One of Scotland’s leading architects has called for the procurement of school buildings to be returned to Scotland’s councils amid criticism of the funding mechanism set up to replace the private finance initiative (PFI).
Thousands of pupils in Edinburgh still do not know when they will return to classrooms as contractors continue to carry out safety checks on schools built under a public-private partnership (PPP).
Architect Malcolm Fraser yesterday joined calls for councils to be given direct control of commissioning school building projects, branding the current funding setup as “PFI lite”.
The SNP government scrapped the PPP model in 2008, replacing it with the non-profit distributing (NPD) Scottish Futures Trust (SFT), an independent company.
But Mr Fraser, who quit as deputy chairman of Scotland’s design watchdog in 2007 in protest over poor quality PFI schools, said he remained concerned with the current financing model.
He said: “I’m not happy with it. In many respects it’s just PPP lite and I think the Scottish Government’s Hub contracts for the provision of public buildings are really concerning, too.
“They are dividing the country up into mega regions and awarding monopolies to exactly the same big contractors which will probably end up being partly owned offshore.
“The correct way to do things is for local authorities to be empowered to commission good buildings and responsible for their delivery, instead of these bizarre financial deals.”
The Scotsman revealed yesterday the Guernsey-registered John Laing Infrastructure Fund owns a 20 per cent stake in the Edinburgh PPP schools. The fund said it paid tax in the UK, despite its registered office being in a tax haven.
Mr Fraser said there had been “shoddiness” in the financial methods used to procure PPP schools, as well as in the level of design.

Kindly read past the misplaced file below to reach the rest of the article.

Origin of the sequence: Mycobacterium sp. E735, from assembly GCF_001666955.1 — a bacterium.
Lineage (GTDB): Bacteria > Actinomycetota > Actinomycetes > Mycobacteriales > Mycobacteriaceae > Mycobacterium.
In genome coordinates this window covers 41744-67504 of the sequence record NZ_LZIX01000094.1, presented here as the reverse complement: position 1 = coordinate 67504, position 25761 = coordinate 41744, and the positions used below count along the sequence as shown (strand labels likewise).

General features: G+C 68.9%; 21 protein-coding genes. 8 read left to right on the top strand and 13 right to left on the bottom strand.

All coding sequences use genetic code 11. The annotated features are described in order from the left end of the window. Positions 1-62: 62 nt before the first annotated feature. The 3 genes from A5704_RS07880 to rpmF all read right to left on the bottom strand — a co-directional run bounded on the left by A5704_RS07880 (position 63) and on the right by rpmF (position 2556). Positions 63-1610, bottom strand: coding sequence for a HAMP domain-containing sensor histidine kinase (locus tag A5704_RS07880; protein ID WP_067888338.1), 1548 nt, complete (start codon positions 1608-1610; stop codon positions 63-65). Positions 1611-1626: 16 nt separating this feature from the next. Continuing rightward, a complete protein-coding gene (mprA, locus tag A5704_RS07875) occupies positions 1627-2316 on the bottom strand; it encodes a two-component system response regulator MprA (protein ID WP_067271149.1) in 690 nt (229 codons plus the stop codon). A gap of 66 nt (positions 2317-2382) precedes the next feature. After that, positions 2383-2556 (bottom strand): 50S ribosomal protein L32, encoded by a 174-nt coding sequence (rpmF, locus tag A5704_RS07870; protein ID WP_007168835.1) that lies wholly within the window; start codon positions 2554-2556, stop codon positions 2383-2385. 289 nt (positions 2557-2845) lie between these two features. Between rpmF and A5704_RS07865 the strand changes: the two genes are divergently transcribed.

He added: “The processes of creating PPP are really there to enrich bankers and lawyers on the way. They seem to regard the actual making of the building as secondary at best.”
Urgent repairs are expected on four school buildings in Edinburgh after an external wall partially collapsed at a city primary during high winds earlier this year.
A structural problem found at Lourdes Primary in Glasgow four years ago was the same as the fault discovered last week at the Edinburgh schools, it emerged yesterday. Miller Construction was involved in both cases.
Meanwhile, thousands of pupils in Edinburgh remain without a school to go to and a foodbank has reported parents using their services for the first time.
Offers of support to accommodate pupils have come from organisations including Hibernian Football Club, the Scottish Parliament and NHS Lothian, as well as various community groups.
Edinburgh University yesterday offered study space spread across 100 rooms at its campuses in the city.
Andrew Kerr, chief executive of Edinburgh City Council, said: “We have now put in place alternative arrangements for 3,300 pupils, including as a priority all senior pupils in S4, S5 and S6 sitting exams in the near future, which has been a huge logistical exercise.
“Work is continuing to identify alternative options for other primary, special and S1 to S3 pupils.”
Barry White, chief executive of the SFT, said: “NPD is very different from PFI – it has seen improved procurement and better design through the use of reference designs worked up by the public sector.”